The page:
Hotel Paris (Hotel Paříž)
The unmistakeable look of the early 20th century can still be seen in one of Prague’s most beautiful hotels – the Hotel Paris in the historical city centre. Art Nouveau details decorate this ostentatious neo-Gothic building from 1904, designed by architects J. Vejrych and A. Pfeifer. Because the hotel has been declared a historical monument, it still boasts its original interior decoration, such as that found in the Sarah Bernhardt Restaurant.
- Hotel Paris (Hotel Paříž)
- U Obecního domu 1
- 110 00 Praha 1- Staré Město
New-Gothic hotel Paris with marked Secession elements was built in the beginning of the 20th century in place with rich history. The house owned by a prominent family of Velflovic, which used to be located here, in the neighbourhood of the Mountain Gate, later the Powder Gate, was purchased by Václav IV together with other neighbouring buildings, and a royal court was established here as a royal residence at the end of the 14th century after the Prague Castle fire. Other rulers lived here, too, until 1483, when Vladislav II Jagiellon moved back to Prague Castle. The court then went desolate for one and a half century, it became a private property, and only in 1631 everything was purchased by Archbishop Arnošt Harrach, who founded an archiepiscopal seminar here. St. Vojtěch’s Church was built and added to the premises in 1694 from the legacy of Archbishop Jan Valdštejn. When the seminar moved to Klementinum in 1777, Royal Court’s barracks were established here. Until 1900, there was a cadet school and St. Vojtěch’s Church became an army church. In 1900, new cadet school was built at Hradčany, and the barracks were sold out at that time and all the buildings were demolished.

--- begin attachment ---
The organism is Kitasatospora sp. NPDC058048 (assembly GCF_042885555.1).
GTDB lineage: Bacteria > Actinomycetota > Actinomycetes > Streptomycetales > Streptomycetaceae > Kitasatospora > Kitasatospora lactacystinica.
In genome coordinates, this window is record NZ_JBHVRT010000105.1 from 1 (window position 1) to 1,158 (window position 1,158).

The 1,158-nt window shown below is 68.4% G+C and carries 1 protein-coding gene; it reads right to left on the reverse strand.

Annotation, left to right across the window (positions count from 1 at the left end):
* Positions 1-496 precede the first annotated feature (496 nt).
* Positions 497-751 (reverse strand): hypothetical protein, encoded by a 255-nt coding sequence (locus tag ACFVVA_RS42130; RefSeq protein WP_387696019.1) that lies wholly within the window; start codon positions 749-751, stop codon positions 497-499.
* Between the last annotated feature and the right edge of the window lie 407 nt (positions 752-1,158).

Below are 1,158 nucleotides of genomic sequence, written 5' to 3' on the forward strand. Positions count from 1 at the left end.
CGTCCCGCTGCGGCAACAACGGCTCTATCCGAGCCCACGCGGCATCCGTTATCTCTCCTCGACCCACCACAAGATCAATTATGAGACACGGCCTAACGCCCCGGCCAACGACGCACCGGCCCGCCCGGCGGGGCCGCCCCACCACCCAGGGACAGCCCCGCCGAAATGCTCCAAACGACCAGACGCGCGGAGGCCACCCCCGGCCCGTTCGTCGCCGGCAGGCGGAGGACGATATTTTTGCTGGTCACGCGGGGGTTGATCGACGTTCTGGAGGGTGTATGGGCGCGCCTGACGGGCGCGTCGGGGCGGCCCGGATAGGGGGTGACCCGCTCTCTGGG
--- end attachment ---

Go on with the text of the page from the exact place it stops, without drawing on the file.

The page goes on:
The early-Secessionist hotel was built in the years 1904 - 1907, according to a project of architect Jan Vejrych. The interiors of the café and the restaurant were made by architect Antonín Pfeiffer, and the ceramic mosaics outside were made by painter Jano Köhler. The impressive corner of the building with high attic gable is topped by a high tower with a gallery and copper spouts. This observation tower, which is the highest hotel tower in the Old Town, offering views of the town within the scope of 360 degrees, is today a part of the unique presidential suite named Royal Tower Suite spread on 150 m2.
The hotel’s front is richly decorated by stucco floral ornaments, and on the top fourth floor, there are coloured mosaics of genre figural paintings between the windows. Both the side wings have attic gables with spires above the top cornice, and all the surface is plastically decorated in a pseudo-Gothic style. Above the main hotel entrance, there is a copper roof shaped as a baldachin, and the portal is framed by a turquoise-golden mosaic. The hotel’s interior is also famous for its unique decoration. Luckily, most of the arts and crafts elements of these stylish decorations have been preserved during reconstruction. The restaurant and the café are again decorated by turquoise wall lining made of split glass mosaic, originally brought from Italy. The mosaic is completed with wooden plates, inlaid with coloured wood and mother-of-pearl; there are copper decorations, brass door and window fittings, gold coatings on the stuccoes in the rooms and corridors, Secession glass trimmings on the arms of the period lighting fixtures, many precious mirrors and other Secession decorative elements.
As early as at the time of its opening, the hotel was viewed as a unique piece of art, and therefore the building is registered in the Museum of fine arts in Paris. The hotel was one of the most modern hotels in Prague and always had the best references. From 1923 on, it was owned by the family of Brandejs, yet in 1948 it was nationalized, and from then on, it gradually deteriorated, until it only lined up with second-class hotels. It was restored in the 80s, and in 1984 it was declared a National cultural monument. It returned to the family of Brandejs in 1992. Today, the hotel is back at the top European and world class, yet there are still things to improve. There is a new vestibule with original design, a new mosaic in front of the main entrance according to the original floor, and also the café got a new face with a new bar Chez Amis. The rooms also follow the latest world standards. There is air-conditioning, most up-to-date technology, as well as luxury bathrooms with heated floors. The original legendary Café de Paris is still open for guests and other visitors, as well as an elegant Gourmet restaurant Sarah Bernhardt, and a new Wellness & Spa Centrum with sauna and massages.